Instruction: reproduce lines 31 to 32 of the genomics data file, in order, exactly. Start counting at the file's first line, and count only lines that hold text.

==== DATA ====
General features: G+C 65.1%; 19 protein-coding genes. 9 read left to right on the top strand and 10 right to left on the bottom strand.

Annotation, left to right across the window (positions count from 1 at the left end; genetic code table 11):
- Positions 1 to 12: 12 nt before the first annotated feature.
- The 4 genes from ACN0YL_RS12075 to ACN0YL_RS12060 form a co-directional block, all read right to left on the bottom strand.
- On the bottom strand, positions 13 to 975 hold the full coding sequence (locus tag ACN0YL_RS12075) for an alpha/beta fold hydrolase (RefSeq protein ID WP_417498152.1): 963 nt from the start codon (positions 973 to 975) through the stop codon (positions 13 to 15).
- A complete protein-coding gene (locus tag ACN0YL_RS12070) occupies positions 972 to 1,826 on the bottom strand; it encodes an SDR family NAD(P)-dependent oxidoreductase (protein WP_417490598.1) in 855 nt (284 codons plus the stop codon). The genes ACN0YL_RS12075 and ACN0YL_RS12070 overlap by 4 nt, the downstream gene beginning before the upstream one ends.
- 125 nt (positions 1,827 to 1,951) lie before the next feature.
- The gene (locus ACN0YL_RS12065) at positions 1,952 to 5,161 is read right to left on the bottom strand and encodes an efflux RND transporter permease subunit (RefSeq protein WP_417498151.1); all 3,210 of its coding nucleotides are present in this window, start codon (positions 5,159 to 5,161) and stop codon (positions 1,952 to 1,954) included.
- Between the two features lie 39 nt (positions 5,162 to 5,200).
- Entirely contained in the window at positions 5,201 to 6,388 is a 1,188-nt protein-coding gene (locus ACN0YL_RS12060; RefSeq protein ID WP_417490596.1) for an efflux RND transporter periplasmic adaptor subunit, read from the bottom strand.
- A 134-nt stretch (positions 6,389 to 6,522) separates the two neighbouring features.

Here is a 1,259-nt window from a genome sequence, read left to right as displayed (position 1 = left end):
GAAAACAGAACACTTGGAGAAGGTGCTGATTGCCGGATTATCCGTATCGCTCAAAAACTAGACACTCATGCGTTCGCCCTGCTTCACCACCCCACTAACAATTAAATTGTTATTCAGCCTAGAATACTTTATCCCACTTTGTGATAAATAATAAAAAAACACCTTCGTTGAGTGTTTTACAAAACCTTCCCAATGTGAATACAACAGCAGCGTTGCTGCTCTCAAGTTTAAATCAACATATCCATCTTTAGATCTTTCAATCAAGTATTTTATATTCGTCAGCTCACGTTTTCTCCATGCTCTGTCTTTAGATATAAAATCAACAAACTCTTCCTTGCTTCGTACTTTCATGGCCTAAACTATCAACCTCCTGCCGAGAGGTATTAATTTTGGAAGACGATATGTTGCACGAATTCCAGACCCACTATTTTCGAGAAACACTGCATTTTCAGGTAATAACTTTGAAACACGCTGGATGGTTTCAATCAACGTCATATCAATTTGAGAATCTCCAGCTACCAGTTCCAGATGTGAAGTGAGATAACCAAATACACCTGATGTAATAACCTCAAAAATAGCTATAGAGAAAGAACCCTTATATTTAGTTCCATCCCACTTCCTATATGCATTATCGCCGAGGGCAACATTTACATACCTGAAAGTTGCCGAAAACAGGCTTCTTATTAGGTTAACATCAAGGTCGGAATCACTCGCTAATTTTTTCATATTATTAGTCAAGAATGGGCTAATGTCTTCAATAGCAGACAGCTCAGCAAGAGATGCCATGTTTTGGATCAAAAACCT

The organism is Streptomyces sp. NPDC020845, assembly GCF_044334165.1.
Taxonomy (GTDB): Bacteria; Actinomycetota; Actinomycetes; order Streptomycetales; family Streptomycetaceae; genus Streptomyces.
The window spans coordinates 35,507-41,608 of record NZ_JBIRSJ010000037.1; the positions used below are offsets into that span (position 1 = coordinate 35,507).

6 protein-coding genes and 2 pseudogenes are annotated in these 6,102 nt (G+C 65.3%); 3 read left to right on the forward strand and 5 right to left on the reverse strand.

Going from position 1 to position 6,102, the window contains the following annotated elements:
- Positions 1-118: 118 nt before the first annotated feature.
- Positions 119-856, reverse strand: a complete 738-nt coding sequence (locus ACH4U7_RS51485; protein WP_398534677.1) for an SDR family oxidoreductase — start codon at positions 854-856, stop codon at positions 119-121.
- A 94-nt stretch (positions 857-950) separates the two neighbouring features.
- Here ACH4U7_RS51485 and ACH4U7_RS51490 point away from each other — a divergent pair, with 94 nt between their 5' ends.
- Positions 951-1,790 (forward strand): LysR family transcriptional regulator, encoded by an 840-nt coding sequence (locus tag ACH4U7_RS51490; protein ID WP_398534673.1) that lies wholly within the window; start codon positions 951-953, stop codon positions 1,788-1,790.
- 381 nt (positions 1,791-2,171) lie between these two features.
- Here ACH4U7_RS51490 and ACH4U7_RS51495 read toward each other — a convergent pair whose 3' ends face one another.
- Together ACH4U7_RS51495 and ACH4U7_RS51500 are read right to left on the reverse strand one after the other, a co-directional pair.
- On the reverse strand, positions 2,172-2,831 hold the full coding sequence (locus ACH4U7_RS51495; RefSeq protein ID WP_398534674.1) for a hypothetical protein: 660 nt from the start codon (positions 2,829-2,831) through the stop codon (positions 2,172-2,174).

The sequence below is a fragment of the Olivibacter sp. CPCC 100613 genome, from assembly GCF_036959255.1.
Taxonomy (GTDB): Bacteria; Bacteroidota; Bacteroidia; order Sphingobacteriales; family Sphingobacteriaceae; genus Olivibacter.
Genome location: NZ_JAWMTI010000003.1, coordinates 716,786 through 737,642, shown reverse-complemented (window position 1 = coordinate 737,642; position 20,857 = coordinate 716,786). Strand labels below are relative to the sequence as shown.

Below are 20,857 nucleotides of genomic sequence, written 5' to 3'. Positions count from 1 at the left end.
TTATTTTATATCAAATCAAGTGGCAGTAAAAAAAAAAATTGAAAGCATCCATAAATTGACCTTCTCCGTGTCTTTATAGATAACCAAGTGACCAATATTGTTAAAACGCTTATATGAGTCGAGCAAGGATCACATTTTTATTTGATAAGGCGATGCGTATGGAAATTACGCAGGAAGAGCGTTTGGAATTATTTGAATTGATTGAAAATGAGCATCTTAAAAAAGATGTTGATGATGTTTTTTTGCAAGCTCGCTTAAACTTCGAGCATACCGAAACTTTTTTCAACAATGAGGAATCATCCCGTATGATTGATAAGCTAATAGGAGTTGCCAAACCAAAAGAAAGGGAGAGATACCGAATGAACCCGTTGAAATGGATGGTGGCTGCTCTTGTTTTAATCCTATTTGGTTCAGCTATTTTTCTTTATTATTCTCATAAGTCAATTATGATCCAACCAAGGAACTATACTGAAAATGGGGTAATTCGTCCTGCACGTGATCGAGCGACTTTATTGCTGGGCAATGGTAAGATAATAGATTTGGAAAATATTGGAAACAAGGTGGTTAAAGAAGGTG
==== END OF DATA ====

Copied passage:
Below are 20,857 nucleotides of genomic sequence, written 5' to 3'. Positions count from 1 at the left end.
TTATTTTATATCAAATCAAGTGGCAGTAAAAAAAAAAATTGAAAGCATCCATAAATTGACCTTCTCCGTGTCTTTATAGATAACCAAGTGACCAATATTGTTAAAACGCTTATATGAGTCGAGCAAGGATCACATTTTTATTTGATAAGGCGATGCGTATGGAAATTACGCAGGAAGAGCGTTTGGAATTATTTGAATTGATTGAAAATGAGCATCTTAAAAAAGATGTTGATGATGTTTTTTTGCAAGCTCGCTTAAACTTCGAGCATACCGAAACTTTTTTCAACAATGAGGAATCATCCCGTATGATTGATAAGCTAATAGGAGTTGCCAAACCAAAAGAAAGGGAGAGATACCGAATGAACCCGTTGAAATGGATGGTGGCTGCTCTTGTTTTAATCCTATTTGGTTCAGCTATTTTTCTTTATTATTCTCATAAGTCAATTATGATCCAACCAAGGAACTATACTGAAAATGGGGTAATTCGTCCTGCACGTGATCGAGCGACTTTATTGCTGGGCAATGGTAAGATAATAGATTTGGAAAATATTGGAAACAAGGTGGTTAAAGAAGGTG